As cash machines become scarcer on UK high streets, people can now suggest new sites for ATMs in their local communities to ATM network provider Link.
In addition, trade body UK Finance has pledged funds and advice to local communities hit by cash infrastructure closures.
The Community Access to Cash Initiative aims to promote the ability to take out and spend cash, particularly in rural communities. But Which? warns that more needs to be done to protect cash in the UK.
We explain how the latest initiative will affect your community and why access to cash is a vital issue.
Which? Money recently revealed that poorer areas were worst affected by the . One in 10 of Britain's free-to-use cash machines either closed or started charging a fee over the past 17 months. Meanwhile, our research found that more than a in less than five years.
You can see where the largest percentage of ATMs have closed on the map below.
As part of the Community Access to Cash Delivery Fund, Link invited members of the public to email in suggestions for new sites for a free cash machine.
Applications will be weighed up on a case-by-case basis, depending on factors such as distance to nearest free ATM, the availability of a nearby Post Office and site security. In particular, Link will consider whether there is another ATM within 1km, and whether there are any geographic challenges (like a steep hill or busy highway) that would stop residents reaching it.
Where the application is successful, Link will fund the new ATM.
In Monday's announcement, UK Finance reiterated its commitments to Link and to personal finance services provided by the Post Office.
It also announced that local government officials would be invited to apply for funding and advice on alternative cash solutions in situations 'where an ATM is not appropriate or required'.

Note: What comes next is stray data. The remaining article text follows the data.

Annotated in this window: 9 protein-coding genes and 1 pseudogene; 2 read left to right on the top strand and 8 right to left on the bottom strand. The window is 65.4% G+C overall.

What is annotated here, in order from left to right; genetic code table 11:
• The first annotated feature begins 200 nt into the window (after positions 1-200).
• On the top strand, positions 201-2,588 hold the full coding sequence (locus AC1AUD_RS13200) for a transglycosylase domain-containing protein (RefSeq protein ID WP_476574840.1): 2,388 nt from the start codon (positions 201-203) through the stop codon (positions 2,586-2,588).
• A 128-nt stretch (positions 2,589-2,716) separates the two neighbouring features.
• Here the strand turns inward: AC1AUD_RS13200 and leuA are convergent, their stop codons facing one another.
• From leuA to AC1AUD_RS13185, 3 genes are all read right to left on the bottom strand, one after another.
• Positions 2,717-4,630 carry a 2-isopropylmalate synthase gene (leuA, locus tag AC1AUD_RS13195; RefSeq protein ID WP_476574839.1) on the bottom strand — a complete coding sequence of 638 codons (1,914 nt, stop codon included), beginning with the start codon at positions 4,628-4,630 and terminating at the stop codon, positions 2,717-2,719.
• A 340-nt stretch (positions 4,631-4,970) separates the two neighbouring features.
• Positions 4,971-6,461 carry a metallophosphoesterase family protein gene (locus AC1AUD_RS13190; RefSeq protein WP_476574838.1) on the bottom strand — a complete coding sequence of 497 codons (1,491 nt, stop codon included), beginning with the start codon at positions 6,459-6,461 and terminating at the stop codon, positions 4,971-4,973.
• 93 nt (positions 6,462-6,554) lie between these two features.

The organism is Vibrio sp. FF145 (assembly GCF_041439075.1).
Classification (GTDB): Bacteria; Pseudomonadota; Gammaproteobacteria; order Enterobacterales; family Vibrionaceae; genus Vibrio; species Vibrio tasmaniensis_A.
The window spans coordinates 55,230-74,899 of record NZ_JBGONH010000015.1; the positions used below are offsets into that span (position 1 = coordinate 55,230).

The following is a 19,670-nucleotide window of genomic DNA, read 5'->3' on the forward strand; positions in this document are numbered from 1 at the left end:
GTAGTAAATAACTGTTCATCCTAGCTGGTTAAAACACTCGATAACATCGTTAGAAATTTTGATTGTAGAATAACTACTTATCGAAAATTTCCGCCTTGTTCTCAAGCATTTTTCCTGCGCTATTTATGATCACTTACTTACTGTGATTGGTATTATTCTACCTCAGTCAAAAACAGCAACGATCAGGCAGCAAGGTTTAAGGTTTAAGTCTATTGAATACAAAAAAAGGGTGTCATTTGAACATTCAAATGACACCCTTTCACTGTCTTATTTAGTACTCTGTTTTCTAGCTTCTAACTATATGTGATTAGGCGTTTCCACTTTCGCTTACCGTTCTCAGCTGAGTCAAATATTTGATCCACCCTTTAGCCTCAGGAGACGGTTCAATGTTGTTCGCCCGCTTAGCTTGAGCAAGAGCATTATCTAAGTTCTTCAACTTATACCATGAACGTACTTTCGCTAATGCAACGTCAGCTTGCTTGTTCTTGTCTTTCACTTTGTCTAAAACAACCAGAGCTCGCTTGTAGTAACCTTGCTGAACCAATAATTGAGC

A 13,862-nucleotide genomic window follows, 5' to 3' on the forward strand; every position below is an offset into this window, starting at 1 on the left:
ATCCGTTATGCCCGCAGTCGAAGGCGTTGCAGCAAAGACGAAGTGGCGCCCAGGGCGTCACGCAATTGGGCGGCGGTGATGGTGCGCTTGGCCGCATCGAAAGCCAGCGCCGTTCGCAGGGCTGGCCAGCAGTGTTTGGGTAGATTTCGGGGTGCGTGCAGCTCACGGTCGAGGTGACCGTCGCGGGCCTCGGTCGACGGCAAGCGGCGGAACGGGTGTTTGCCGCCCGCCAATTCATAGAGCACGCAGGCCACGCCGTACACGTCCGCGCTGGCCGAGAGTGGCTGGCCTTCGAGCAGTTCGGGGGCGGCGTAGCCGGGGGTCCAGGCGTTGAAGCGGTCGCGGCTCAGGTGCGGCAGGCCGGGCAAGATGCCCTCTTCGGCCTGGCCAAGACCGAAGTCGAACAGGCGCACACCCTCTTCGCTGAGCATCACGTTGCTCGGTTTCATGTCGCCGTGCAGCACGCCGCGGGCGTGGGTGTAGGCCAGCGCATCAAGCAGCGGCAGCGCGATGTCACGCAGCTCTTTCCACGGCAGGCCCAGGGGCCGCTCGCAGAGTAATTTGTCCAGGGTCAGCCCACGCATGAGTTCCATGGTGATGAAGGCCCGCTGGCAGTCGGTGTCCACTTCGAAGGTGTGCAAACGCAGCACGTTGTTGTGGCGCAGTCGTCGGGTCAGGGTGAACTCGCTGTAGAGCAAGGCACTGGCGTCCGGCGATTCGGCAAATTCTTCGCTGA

The body suggested communities might seek funding for digital education awareness programmes, promoting cashback at local retailers and connecting with new partners. Applications can be submitted via Link's website from 31 October 2019 through to 31 January 2020.
Stephen Jones, chief executive of UK Finance, said: 'The banking and finance industry is committed to ensuring access to cash remains free and widely accessible for those that continue to need it. Yet there is no “one size fits all” approach, and only via collaboration across government, regulators, industry, customer groups and communities can this be achieved.'
The number of free ATMs has been decreasing broadly across the UK, in line with changing consumer behaviour. Cash accounted for 28% of total payments last year, down from 60% a decade earlier.
Yet the move towards a more digital society is leaving people behind. Millions - including people in rural communities, the disabled and the elderly - may still rely on cash on a day-to-day basis, but are finding it increasingly harder to withdraw money.
Link have implemented a number of measures to help stem the decline of free ATMs. Among them is a pilot scheme to fund free-to-use ATMs in communities with poor access to cash. Some 11 sites have now been targeted by the scheme, with an initiative in York announced today.
Which? research also recently found that the parliamentary constituencies were typically rural. Wentworth and Dearne in Yorkshire has become the first constituency to be left without a bank branch following three closures in recent years.
This map shows you where and when current account providers have closed branches in the last four and half years.
Alternatively, you can use this tool to look up how your local area has been affected.
While Which? welcomed the new initiative by UK Finance, it called on the regulator to introduce legislation to protect cash infrastructure across the UK.
Jenny Ross, Which? Money editor, said: 'Millions of people who need cash are at risk of being cut off from paying for vital goods and services, so it's clear urgent intervention is needed. Encouraging communities to report gaps in local cash access must lead to quick action and tangible results.
'Although voluntary industry initiatives to protect cash are encouraging we can't rely on them to guarantee cash access in the long term. The government must urgently introduce legislation that guarantees consumers can continue to access and pay with cash for as long as it is needed.'